Hayward school board President Lisa Brunner
scolded the City Council Tuesday night.
HAYWARD | Relations between the Hayward City Council and its school board has been sour for years, but recent contentiousness between the two government bodies spilled out in public view Tuesday night.
Hayward school board President Lisa Brunner ripped some Hayward City Council members for publicly interfering in the school district’s matters, namely the strong support offered in recent months by some councilmembers for a political action committee set on defeating a majority of the school board this November.
“Stay in your lane. You were elected to manage the city,” said Brunner, She scolded the city council on numerous occasions during the public comment period at Tuesday night’s meeting. Brunner said she was speaking as a resident and not as a school board member.
“I support the police chief, and I like her as a person,” Brunner said of Hayward Police Chief Diane Stuart, currently on administrative leave for unspecified reasons. “However, like the rest of my board members, I don’t plan on starting a PAC or joining a PAC to bring her back. I respect the process and I respect the position of other elected officials, unlike all of you sitting up there.”
Brunner, though, excluded Councilmember Marvin Peixoto, who has mostly stayed out of the debate over the embattled Hayward Superintendent Stan “Data” Dobbs, who was placed on leave by the school board in June while an investigation runs its course over alleged misconduct. Peixoto nodded affirmatively after Brunner acknowledged his neutrality.
However, the rest of the council appeared to sit in quiet anger as Brunner also lambasted their handling of other city matters, primarily the city budget and its past treatment of public employees. Councilmember Al Mendall peered at Brunner while standing tense and Mayor Barbara Halliday shuddered when Brunner used the word “corruption” while referring to Hayward.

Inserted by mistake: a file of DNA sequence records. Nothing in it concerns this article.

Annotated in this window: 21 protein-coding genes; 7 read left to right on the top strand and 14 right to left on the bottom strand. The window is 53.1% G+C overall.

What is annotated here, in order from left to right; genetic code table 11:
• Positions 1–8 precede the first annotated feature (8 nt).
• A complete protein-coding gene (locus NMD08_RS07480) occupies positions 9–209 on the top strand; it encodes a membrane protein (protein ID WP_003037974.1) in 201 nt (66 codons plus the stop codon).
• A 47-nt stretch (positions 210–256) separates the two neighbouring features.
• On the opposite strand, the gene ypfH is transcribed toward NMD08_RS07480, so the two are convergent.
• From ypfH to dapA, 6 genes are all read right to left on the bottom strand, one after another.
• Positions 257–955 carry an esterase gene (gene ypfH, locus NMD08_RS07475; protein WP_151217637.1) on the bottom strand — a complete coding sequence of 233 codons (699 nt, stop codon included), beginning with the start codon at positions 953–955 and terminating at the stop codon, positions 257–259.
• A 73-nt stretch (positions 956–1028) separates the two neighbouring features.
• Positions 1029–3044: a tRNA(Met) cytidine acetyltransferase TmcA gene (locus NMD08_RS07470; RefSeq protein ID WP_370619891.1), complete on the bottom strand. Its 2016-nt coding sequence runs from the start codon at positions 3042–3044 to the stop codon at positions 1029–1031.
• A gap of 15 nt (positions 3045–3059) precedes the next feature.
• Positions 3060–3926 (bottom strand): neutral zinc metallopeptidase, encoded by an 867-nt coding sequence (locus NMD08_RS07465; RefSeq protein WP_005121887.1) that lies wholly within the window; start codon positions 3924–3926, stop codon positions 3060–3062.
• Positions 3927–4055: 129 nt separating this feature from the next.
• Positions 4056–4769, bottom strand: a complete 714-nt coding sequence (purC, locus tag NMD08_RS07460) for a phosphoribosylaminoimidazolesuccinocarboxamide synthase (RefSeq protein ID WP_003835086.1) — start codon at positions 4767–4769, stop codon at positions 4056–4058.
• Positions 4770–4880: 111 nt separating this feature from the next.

Brunner also tore into Councilmember Sara Lamnin, who has taken a lead in organizing the group of faith and business leaders advocating for Dobbs to keep his job. Pending a forthcoming report on Dobbs’ action, he could be terminated by the school board as early as this week. Brunner is not up for re-election until 2018.
“I got the impression that Ms. Lamnin doesn’t read,” said Brunner in an attempt to compare and contrast the city and school board’s most recent budgets. Brunner then claimed the school board has doubled its reserves, while the city’s treasury languishes under the council’s direction.
“Your own budgets say that the city reserves will be completely depleted in 2019, at the rate you’re going,” said Brunner. “Every year you have borrowed against it. You’re below your emergency reserve level and you claim you have a balanced budget. You have done it by imposing employees.” Brunner added the city budget would have been “further in the hole,” if not for a number of recently approved tax measures.
The Hayward Unified School District, though, has not been without its own fiscal problems over the years, but in the past, criticism from public officials in the city was muted with the realization a certain degree of autonomy exists between the two elected bodies.
Former Hayward Mayor Michael Sweeney was often the most vocal critic of the Hayward school district, but his comments were mostly political rhetoric that fell short of advocating and forming a grassroots apparatus for fomenting change on the school board. Sweeney, however, is also part of the PAC seeking to save Dobbs’ job, along with the campaign to elect a slate of three handpicked school board candidates.